Tuesday, May 13, 2014

Odyssey: Prisoners of the Cyclops

Note again here the reference to the wine which Odysseus has with him, wine that he obtained in Ismarus, the city of the Ciconians which he and his men visited prior to arriving at the land of the Cyclopses.

[Notes by LKG]

This story is part of the Odyssey unit. Story source: Homer's Odyssey, translated into English by Tony Kline. (2004).



Then I ordered the rest of my loyal friends to stay there and guard the ship, while I selected the twelve best men and went forward. I took with me a goatskin filled with dark sweet wine that Maron, son of Euanthes, priest of Apollo guardian god of Ismarus, had given me, because out of respect we protected him, his wife and child. He offered me splendid gifts, seven talents of well-wrought gold, and a silver mixing-bowl: and wine, twelve jars in all, sweet unmixed wine, a divine draught. None of his serving-men and maids knew of this store, only he and his loyal wife, and one housekeeper. When they drank that honeyed red wine, he would pour a full cup into twenty of water, and the bouquet that rose from the mixing bowl was wonderfully sweet: in truth no one could hold back. I filled a large goatskin with the wine, and took it along, with some food in a bag, since my instincts told me the giant would come at us quickly, a savage being with huge strength, knowing nothing of right or law.

Soon we came to the cave and found him absent; he was grazing his well-fed flocks in the fields. So we went inside and marvelled at its contents. There were baskets full of cheeses, and pens crowded with lambs and kids, each flock with its firstlings, later ones, and newborn separated. The pails and bowls for milking, all solidly made, were swimming with whey. At first my men begged me to take some cheeses and go, then to drive the lambs and kids from the pens down to the swift ship and set sail. But I would not listen, though it would have been best, wishing to see the giant himself, and test his hospitality. When he did appear he proved no joy to my men.

So we lit a fire and made an offering, and helped ourselves to the cheese, and sat in the cave eating, waiting for him to return, shepherding his flocks. He arrived bearing a huge weight of dry wood to burn at suppertime, and he flung it down inside the cave with a crash. Gripped by terror we shrank back into a deep corner. He drove his well-fed flocks into the wide cave, the ones he milked, leaving the rams and he-goats outside in the broad courtyard.

Then he lifted his door, a huge stone, and set it in place. Twenty-two four-wheeled wagons could not have carried it, yet such was the great rocky mass he used for a door. Then he sat and milked the ewes, and bleating goats in order, putting her young to each. Next he curdled half of the white milk, and stored the whey in wicker baskets, leaving the rest in pails for him to drink for his supper.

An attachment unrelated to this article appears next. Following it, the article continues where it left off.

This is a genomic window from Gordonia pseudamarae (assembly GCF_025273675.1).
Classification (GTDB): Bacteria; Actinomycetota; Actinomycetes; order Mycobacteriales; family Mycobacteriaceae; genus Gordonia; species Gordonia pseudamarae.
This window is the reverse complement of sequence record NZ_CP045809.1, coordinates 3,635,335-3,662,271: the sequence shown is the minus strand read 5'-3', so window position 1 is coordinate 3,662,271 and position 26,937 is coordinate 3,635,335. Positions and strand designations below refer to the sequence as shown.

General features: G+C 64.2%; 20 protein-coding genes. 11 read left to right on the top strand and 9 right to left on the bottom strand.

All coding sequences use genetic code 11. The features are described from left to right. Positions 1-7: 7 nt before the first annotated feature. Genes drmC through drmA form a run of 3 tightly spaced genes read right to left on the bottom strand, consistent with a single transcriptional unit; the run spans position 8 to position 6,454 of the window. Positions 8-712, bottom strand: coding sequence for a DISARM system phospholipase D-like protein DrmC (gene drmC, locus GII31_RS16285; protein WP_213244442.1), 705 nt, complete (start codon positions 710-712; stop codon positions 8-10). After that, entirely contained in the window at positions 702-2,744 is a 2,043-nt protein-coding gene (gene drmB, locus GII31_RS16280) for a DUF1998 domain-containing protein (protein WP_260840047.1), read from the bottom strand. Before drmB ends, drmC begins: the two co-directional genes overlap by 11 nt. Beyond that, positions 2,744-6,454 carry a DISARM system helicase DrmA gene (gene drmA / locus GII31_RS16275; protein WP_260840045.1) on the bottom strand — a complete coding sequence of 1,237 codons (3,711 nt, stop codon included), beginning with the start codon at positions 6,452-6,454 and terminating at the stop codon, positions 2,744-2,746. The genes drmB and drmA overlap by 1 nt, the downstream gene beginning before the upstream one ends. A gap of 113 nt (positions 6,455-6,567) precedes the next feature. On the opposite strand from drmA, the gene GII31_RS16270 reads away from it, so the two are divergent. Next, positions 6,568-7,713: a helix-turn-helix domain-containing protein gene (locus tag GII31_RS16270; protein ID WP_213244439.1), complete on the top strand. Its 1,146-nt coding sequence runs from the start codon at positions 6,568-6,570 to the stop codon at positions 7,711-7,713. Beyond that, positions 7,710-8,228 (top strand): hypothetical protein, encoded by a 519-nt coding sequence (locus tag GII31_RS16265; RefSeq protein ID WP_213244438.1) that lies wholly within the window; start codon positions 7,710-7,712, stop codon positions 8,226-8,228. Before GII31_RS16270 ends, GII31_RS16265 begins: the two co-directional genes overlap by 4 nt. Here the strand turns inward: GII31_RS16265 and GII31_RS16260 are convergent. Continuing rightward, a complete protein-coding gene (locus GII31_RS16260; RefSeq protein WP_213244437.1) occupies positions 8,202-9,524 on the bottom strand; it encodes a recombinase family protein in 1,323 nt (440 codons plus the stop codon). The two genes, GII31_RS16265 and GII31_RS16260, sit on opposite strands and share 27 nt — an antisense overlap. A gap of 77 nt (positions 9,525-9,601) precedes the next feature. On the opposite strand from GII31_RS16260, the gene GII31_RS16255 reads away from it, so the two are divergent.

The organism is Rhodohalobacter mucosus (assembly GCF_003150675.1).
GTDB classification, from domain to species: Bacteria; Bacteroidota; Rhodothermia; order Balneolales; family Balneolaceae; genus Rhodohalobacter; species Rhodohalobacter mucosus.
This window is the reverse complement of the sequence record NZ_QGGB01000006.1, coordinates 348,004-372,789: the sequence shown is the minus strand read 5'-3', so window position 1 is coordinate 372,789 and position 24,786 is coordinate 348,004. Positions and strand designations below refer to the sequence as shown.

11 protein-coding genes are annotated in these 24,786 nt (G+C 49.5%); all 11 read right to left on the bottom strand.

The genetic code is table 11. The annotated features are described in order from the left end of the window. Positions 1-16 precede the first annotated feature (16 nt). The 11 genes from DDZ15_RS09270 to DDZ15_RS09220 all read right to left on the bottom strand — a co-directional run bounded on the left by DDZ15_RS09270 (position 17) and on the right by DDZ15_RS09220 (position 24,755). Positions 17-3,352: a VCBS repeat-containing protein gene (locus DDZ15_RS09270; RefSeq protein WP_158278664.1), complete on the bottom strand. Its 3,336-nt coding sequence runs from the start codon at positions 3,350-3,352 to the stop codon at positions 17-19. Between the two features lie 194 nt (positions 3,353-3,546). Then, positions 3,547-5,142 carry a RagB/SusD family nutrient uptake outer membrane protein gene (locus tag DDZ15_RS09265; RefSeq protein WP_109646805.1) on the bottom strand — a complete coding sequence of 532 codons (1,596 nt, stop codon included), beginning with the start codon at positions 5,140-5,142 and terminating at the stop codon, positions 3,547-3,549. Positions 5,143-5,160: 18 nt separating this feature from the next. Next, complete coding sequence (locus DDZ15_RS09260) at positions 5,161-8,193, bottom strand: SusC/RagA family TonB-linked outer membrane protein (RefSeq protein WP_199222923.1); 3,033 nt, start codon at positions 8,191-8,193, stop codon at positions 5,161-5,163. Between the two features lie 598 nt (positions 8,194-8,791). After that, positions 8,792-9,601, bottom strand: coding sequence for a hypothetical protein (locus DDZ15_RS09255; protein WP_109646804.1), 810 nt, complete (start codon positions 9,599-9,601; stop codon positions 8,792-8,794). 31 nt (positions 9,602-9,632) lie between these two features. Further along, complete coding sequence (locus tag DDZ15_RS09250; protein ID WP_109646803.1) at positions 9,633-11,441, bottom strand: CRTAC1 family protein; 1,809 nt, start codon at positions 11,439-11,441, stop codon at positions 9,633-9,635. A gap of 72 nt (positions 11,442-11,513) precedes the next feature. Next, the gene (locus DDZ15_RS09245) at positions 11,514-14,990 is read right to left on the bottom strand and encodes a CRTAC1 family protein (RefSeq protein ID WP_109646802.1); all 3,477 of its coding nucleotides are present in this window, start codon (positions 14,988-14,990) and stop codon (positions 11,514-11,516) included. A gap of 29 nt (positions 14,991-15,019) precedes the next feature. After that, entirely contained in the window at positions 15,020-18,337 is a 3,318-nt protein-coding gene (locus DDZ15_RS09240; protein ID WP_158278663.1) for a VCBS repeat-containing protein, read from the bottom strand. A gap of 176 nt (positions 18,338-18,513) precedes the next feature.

When he had busied himself at his tasks, and kindled a fire, he suddenly saw us, and said: “Strangers, who are you? Where do you sail from over the sea-roads? Are you on business, or do you roam at random, like pirates who chance their lives to bring evil to others?”’


Trapped

Our spirits fell at his words, in terror at his loud voice and monstrous size. Nevertheless I answered him, saying; “We are Achaeans, returning from Troy, driven over the ocean depths by every wind that blows. Heading for home we were forced to take another route, a different course, as Zeus, I suppose, intended. We are followers of Agamemnon, Atreus’ son, whose fame spreads widest on earth, so great was that city he sacked and host he slew. But we, for our part, come as suppliant to your knees, hoping for hospitality, and the kindness that is due to strangers. Good sir, do not refuse us: respect the gods. We are suppliants and Zeus protects visitors and suppliants, Zeus the god of guests, who follows the steps of sacred travellers.”

His answer was devoid of pity. “Stranger, you are a foreigner or a fool, telling me to fear and revere the gods, since the Cyclopes care nothing for aegis-bearing Zeus: we are greater than they. I would spare neither you nor your friends, to evade Zeus’ anger, but only as my own heart prompted. But tell me, now, where you moored your fine ship, when you landed. Was it somewhere nearby, or further off? I’d like to know.”

His words were designed to fool me, but failed. I was too wise for that, and answered him with cunning words: “Poseidon, Earth-Shaker, smashed my ship to pieces, wrecking her on the rocks that edge your island, driving her close to the headland so the wind threw her onshore. But I and my men here escaped destruction.”

Devoid of pity, he was silent in response, but leaping up laid hands on my crew. Two he seized and dashed to the ground like whelps, and their brains ran out and stained the earth. He tore them limb from limb for his supper, eating the flesh and entrails, bone and marrow, like a mountain lion, leaving nothing.

Helplessly we watched these cruel acts, raising our hands to heaven and weeping. When the Cyclops had filled his huge stomach with human flesh, and had drunk pure milk, he lay down in the cave, stretched out among his flocks. Then I formed a courageous plan to steal up to him, draw my sharp sword, and feeling for the place where the midriff supports the liver, stab him there.

But the next thought checked me. Trapped in the cave we would certainly die, since we’d have no way to move the great stone from the wide entrance. So, sighing, we waited for bright day.



(1000 words)










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